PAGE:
Monday, November 5, 2012

Thoughts on Sandy: We Must Change Our Ways, NOW


I didn’t really think much about hurricane Sandy until I went grocery shopping on Sunday afternoon, October 28. The fact that Irene hadn’t hit Jersey City as bad as had been predicted meant little about Sandy. And I knew that. But still, how bad could it be? So I didn’t stock up on batteries, candles, and non-perishable food. Thus it’s a matter of luck that I had enough to get through four-and-a-half days without power.

Of course, I also had friends, June Jones in particular. A number of people met at her place for meals. She was cooking up a storm. Without power the food in her freezer would spoil quickly. She decided to cook it up and had her friends and family over.

Thanks, June!

And then there’s my friends at the Villain. But I’m getting ahead of myself.

So I got home from shopping on Sunday afternoon and spent some more time on my Halloween costume: Trash Master. I was coming down the home stretch on it and figured it would be ready in plenty of time for the Halloween party we were throwing for the kids in the garden.

Did some more work on the costume on Monday and more this and that. Took some photos of wind whipping through the garden (see above) and planned my work for the rest of the week. Around 8:30 PM or so that evening the power flickered and then went out. But it came back in a minute or so. Every once in awhile I could feel the building shake. At 9:05 PM the power went out again, and didn’t come back.

Not to worry. I was ready for bed anyhow—I’m going to bed early these days, and getting up early, too, as always. I figured the power would be back when I woke up, or later that day.

I woke up Monday morning to darkness. I had some breakfast, grabbed my camera, and hit the streets by 6:45 AM. Very few lights were on anywhere. That was NOT a good sign, not good at all. Oh, some big buildings had lights on, buildings with generators no doubt. But mostly things were dark, in Jersey City AND in Manhattan.



But it wasn’t until I approached Liberty State Park near the marina that I began to sense the magnitude of the destruction. To some extent this was a matter of time, it takes time to absorb and internalize these things. But it was also a matter of evidence, more of it.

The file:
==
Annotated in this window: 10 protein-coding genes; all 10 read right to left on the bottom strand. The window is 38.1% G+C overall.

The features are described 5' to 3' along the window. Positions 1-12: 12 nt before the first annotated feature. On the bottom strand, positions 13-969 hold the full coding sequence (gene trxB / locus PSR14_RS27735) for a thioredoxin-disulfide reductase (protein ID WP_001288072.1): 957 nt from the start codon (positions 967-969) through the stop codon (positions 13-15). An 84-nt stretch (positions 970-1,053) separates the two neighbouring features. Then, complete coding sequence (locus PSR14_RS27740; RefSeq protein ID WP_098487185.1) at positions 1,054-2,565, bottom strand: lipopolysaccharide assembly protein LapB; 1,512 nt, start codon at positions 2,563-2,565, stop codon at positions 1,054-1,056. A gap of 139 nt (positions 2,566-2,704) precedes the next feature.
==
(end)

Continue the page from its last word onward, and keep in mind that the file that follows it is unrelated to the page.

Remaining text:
What was that barrier across the road, hadn’t that been 100 yards closer to the water? What’s that boat doing in the middle of the road? And how had that one made its way across the road to land in front of the science center?




Irene hadn’t done anything like this. If that’s what happened here, what happened elsewhere along the shore? This was a major disaster.


Power didn’t come back that day. With no power I could not, of course, do my normal writing and blogging. Nor could I upload my photos to my computer. I couldn’t even find out what was going on. No internet means no news—some people had battery-powered radios, I did not. The phones were dead, including cell phones.

Everyone else was in the same situation. No one knew anything about the world beyond reach of a shout, a short walk, or a handshake.

That evening I lit a candle.


* * * * *

I won’t go through a blow-by-blow account of what happened. For one thing, I can’t remember it all, nor did I keep a diary. Suffice it to say that things went reasonably well for me. The cold was inconvenient, as was the lack of light and hot water. But I didn’t lose any property and I DID have a bed at night, a bed made warm by a pile of blankets.

Many people were flooded out, just a few blocks from me. Many lost their cars. And, though my power came back at 9:33 AM on Saturday, some of my neighbors are still without power. And many are without food.